cringes me into corners. Still I would be satisfied
if I could draw from language
the banquet of poets.

If I could salvage the space in time
for thought and collect it
like a souvenir. I can no longer
be timid and quiet, breathless

and withdrawn.
I can’t salve the silence.
I can’t be this vineyard
to be bottled, corked,
cellared, and shelved.

That’s why the year-end gapes with pointed teeth,
growls at my crow’s feet, and gravels into my throat.
It claws its way through the edges of an age
I never planned to reach

and diffuses my life into dullness—
workout rooms and nail salons,
bleach-white sheets on clotheslines,
and treacherous photographs of younger me
at barbecues and birthday parties.

I wait. I hold still in my form-fitting camouflage.
I put on my strong suit and war paint lipstick
and I gamble on what’s expected.
And what to become. And how
to behave: mother, wife, brave.

–original published by Wicked Banshee Press


What gave you the idea for Footnote?

In 2015, after teaching a community poetry writing workshop on response poetry, I realized I had quite a few response poems of my own. So in this case, the collection was a surprise waiting for me in already completed work.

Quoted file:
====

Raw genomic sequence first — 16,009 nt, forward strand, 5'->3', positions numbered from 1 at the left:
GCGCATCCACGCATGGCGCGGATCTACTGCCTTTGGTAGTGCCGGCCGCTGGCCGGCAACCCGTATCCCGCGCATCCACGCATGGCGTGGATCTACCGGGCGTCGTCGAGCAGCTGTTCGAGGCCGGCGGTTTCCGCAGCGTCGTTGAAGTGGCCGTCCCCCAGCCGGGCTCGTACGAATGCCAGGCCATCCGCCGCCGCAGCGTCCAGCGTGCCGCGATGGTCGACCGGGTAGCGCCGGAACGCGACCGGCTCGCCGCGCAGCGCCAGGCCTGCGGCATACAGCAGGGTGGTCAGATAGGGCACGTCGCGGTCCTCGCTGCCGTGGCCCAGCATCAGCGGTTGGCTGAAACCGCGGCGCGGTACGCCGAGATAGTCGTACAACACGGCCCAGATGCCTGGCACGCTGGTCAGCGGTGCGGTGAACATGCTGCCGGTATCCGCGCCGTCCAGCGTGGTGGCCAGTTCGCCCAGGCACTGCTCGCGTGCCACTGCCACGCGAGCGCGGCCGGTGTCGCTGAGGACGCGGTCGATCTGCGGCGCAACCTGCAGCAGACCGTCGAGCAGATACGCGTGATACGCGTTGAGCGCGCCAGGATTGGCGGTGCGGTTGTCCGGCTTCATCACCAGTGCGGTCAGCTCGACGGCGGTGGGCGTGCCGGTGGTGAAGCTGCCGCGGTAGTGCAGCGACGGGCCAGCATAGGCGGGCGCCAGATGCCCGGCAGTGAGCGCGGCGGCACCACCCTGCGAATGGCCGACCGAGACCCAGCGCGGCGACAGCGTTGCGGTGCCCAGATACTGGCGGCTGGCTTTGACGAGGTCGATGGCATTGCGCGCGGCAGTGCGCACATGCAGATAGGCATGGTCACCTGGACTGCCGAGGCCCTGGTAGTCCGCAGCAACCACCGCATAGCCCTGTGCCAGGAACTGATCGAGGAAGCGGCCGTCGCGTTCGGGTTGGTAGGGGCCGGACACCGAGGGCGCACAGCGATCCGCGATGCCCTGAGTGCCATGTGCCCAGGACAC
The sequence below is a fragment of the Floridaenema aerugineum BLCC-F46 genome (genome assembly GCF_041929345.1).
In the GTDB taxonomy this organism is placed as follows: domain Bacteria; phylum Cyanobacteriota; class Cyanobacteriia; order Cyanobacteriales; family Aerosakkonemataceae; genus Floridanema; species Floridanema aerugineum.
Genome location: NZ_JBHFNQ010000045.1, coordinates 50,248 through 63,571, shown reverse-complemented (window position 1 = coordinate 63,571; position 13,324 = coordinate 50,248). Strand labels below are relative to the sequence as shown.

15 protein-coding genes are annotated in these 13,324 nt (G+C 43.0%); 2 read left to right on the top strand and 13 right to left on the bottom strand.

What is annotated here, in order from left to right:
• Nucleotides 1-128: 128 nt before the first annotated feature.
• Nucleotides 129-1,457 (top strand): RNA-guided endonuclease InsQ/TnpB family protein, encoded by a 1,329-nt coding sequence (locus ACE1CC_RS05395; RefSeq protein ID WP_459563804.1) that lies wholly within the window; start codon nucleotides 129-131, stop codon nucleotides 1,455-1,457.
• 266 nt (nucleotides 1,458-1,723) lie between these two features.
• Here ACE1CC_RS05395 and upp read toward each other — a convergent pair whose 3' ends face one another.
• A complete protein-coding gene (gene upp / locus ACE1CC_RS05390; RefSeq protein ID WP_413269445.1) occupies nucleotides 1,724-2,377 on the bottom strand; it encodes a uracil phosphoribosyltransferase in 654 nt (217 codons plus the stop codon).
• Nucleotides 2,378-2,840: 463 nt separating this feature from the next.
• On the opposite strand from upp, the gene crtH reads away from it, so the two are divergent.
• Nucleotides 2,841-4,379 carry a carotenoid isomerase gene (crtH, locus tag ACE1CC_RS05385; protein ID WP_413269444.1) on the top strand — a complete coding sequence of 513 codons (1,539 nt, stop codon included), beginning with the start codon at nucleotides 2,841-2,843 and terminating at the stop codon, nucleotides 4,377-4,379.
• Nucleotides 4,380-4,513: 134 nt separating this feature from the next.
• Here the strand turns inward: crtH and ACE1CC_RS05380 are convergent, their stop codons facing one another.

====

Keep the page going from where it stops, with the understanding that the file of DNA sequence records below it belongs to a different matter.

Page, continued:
What got you into writing in this genre?

I’ve always loved poetry. My mother read me nursery rhymes when I was very young and gave me my appreciation for verse. I wrote my first poem when I was 5 or 6 and haven’t really stopped since. I set it aside for a while when my children and work and such took over my life in my early 30s, and quickly realized I am not content without writing poetry. When people ask me why I call myself a Selfish Poet, that’s exactly why—I write for me, the rest is just a bonus.


Tell us about your past books and stories?

The topics and forms of my poems vary, but most seem to have a feminist tilt. Several of my poems have been published in literary magazines, journals, and anthologies. My first two chapbooks were early projects and I share those on my web site. The first is a self-published collection entitled Emissions. It received an honorable mention award in the Poetry Anthology category in the League of Utah Writers annual writing contest. The original art included was created mostly by my son, with one by my daughter. The second is entitled Pieced into Treetops, finished summer of 2013 for a local 30 Poems in 30 Days contest. These 30 poems were based on daily prompts and placed second in the competition. The cover art is a photograph taken by my daughter. I hope to collaborate more with my son and daughter in the future; both are exceptional artists.


What is the writing process like for you? What is your writing day like? What have been the biggest influences on your writing?